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General Questions on OSGi

Jecki Go
Greenhorn

Joined: Dec 09, 2007
Posts: 5
Hi,

When I first heard about OSGi it was with a lot of excitement, having been in Java development for several years with the fact that building a modular and easy to manage system is way difficult, at least back in the early days.

Then I tried to read more about OSGi, reading through tutorials, watching some online presentation. Boy this is a very tough subject (at least it is to me). Looking at the adoption of OSGi in the industry I might say that OSGi is not mainstream yet and most probably it is not because of the steep learning curve that people like me has to deal with in order to get the first grasp of this old "new" creature. I mean the whole idea is just brilliant, but really it's not easy to grab.

My questions are:
1. How do you see the OSGi is going in future in terms of ease of development and industry adoption?
2. Is OSGi really going to be mainstream java modularity framework?
3. Do you think there's a good chance that OSGi will be used in a day to day basis by huge number of Java Developer in Enterprise Applications? Or will it only reside at a low level framework, library and Application Server use?

Thanks,
Jecki
Richard S. Hall
author
Ranch Hand

Joined: Feb 14, 2011
Posts: 47
Jecki Go wrote:
1. How do you see the OSGi is going in future in terms of ease of development and industry adoption?


I think there is still a little ways to go in terms of both. However, it is my experience that many people come to OSGi thinking it will solve all of their complex project issues without much effort. This is not the case. OSGi, by itself, will not solve any issues. It gives you the tools to solve such issues. It is like going from C to C++, you still have to learn how to create object-oriented code, it won't happen magically.

Jecki Go wrote:
2. Is OSGi really going to be mainstream java modularity framework?


Hard to say at this point. Currently, it is the only real viable one, but we'll have to wait and see. The core concepts of modularity will still be applicable.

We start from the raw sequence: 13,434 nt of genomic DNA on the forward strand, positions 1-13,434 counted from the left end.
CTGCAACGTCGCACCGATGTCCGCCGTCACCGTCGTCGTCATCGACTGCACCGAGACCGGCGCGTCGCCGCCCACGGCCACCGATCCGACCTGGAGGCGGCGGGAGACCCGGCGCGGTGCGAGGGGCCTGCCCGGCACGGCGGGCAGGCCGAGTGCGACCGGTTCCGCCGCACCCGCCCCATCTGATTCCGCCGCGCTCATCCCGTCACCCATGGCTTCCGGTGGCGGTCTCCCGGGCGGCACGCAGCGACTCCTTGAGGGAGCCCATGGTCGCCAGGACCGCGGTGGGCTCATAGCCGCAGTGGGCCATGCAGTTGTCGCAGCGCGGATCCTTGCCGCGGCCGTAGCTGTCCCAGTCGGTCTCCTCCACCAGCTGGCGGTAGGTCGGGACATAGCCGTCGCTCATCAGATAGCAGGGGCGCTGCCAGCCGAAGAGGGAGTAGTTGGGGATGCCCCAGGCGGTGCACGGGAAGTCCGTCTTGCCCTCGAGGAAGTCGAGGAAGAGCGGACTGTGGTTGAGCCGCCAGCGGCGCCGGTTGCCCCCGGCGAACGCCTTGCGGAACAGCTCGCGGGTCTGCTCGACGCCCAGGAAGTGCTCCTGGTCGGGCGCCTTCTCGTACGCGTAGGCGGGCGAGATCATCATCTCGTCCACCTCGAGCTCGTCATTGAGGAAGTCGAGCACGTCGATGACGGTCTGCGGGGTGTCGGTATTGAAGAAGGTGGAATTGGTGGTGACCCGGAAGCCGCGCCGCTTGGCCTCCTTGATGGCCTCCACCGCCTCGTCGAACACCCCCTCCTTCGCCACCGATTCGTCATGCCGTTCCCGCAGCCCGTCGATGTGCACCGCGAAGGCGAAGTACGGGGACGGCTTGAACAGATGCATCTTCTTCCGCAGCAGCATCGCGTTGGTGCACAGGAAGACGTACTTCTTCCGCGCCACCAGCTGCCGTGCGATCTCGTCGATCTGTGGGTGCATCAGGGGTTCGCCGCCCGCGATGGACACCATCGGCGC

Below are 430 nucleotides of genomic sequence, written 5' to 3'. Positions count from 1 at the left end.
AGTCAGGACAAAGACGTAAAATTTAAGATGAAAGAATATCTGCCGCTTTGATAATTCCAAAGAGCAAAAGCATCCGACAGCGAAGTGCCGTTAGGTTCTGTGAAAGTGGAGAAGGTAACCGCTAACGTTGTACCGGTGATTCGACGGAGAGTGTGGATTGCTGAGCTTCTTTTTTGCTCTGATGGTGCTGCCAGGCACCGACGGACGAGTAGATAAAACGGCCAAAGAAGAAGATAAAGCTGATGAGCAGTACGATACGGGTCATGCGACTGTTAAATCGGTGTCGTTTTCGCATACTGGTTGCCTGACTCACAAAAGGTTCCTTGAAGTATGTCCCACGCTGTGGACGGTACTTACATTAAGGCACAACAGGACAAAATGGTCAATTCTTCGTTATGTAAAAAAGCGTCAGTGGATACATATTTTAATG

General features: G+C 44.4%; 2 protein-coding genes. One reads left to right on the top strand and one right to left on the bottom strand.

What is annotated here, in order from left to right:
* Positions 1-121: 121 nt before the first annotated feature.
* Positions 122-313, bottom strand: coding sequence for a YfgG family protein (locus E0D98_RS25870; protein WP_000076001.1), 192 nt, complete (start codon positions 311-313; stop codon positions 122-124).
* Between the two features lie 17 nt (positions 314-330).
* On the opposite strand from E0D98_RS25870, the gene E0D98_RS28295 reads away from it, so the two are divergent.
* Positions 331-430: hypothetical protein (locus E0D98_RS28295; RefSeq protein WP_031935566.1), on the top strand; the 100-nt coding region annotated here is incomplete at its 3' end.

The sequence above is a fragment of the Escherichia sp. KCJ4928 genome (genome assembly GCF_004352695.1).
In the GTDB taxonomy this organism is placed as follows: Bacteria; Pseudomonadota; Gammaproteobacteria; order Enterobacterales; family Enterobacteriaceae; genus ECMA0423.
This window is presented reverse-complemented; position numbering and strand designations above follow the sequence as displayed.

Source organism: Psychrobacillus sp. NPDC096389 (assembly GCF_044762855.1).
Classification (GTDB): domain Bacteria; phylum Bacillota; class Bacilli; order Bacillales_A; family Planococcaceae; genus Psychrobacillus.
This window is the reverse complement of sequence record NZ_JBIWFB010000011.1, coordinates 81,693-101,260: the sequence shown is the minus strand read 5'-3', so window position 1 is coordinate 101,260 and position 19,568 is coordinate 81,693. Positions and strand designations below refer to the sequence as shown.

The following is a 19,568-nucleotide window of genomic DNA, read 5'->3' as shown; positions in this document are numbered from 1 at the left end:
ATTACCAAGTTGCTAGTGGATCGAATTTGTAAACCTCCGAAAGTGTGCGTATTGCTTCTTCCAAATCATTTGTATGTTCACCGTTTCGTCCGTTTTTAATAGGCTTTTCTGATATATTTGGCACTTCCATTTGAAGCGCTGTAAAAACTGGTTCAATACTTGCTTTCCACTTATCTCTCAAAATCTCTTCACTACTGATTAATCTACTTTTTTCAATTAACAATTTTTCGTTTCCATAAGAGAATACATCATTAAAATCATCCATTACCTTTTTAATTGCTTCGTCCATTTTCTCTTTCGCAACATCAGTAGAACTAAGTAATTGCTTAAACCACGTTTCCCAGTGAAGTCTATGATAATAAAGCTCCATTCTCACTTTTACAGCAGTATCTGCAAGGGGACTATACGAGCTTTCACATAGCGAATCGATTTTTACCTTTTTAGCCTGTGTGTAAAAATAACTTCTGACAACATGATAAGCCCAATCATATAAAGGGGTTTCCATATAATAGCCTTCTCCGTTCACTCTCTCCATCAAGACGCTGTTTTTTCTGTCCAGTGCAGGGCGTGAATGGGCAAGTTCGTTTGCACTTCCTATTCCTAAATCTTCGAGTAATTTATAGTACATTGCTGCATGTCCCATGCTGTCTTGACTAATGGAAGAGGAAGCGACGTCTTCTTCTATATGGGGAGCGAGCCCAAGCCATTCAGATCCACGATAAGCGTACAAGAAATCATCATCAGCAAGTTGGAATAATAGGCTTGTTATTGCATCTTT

Jecki Go wrote:
3. Do you think there's a good chance that OSGi will be used in a day to day basis by huge number of Java Developer in Enterprise Applications? Or will it only reside at a low level framework, library and Application Server use?


If you are using OSGi properly, you probably shouldn't even know it exists. The biggest obstacle to most developers using OSGi is that they don't embrace the encapsulation and explicit type visibility rules that are inherent in modularity. If you do that, then you can easily create modular code without even thinking about OSGi.

I actually created a presentation on this topic: http://felix.apache.org/site/presentations.data/Learning_to_ignore_OSGi.pdf
Stuart McCulloch
author
Greenhorn

Joined: Feb 14, 2011
Posts: 21
Jecki Go wrote:When I first heard about OSGi it was with a lot of excitement, having been in Java development for several years with the fact that building a modular and easy to manage system is way difficult, at least back in the early days. Then I tried to read more about OSGi, reading through tutorials, watching some online presentation. Boy this is a very tough subject (at least it is to me). Looking at the adoption of OSGi in the industry I might say that OSGi is not mainstream yet and most probably it is not because of the steep learning curve that people like me has to deal with in order to get the first grasp of this old "new" creature. I mean the whole idea is just brilliant, but really it's not easy to grab.


Part of this is the fact that modularity itself is a hard subject. It also doesn't help that OSGi frameworks have the job of enforcing modularity, saying "no you can't do that" when you try to bend the rules Like other development policies this can be frustrating when all you want to do is get on and write new features, but it does lead to modular solutions where you really can take a module and re-use it in other projects. The ability to hide away implementation classes also makes "shading" unnecessary (where you refactor a third-party library under a different package to avoid conflicts on the classpath).

Jecki Go wrote:1. How do you see the OSGi is going in future in terms of ease of development and industry adoption?


Definitely we need to improve tooling. We also need to improve some of the messages from OSGi frameworks so developers aren't left scratching their heads - Richard has been working on some of the constraint exception messages in Felix, which although technically correct weren't always easy to understand.

Jecki Go wrote:2. Is OSGi really going to be mainstream java modularity framework?


Right now OSGi has the advantage that it is actually being used in many real-world applications - it may not break into the mainstream itself, but I think any mainstream modularity framework would have to acknowledge the lessons learnt by OSGi and provide a way to consume bundles.

Jecki Go wrote:3. Do you think there's a good chance that OSGi will be used in a day to day basis by huge number of Java Developer in Enterprise Applications? Or will it only reside at a low level framework, library and Application Server use?


OSGi (services) + Dependency Injection is a powerful solution. That way you get the benefits of modularity and the dynamics of OSGi services without being directly tied to OSGi or its API. I think most Enterprise Java developers will end up using OSGi via something like Spring, Guice, or CDI.
 
I agree. Here's the link: http://aspose.com/file-tools
 
subject: General Questions on OSGi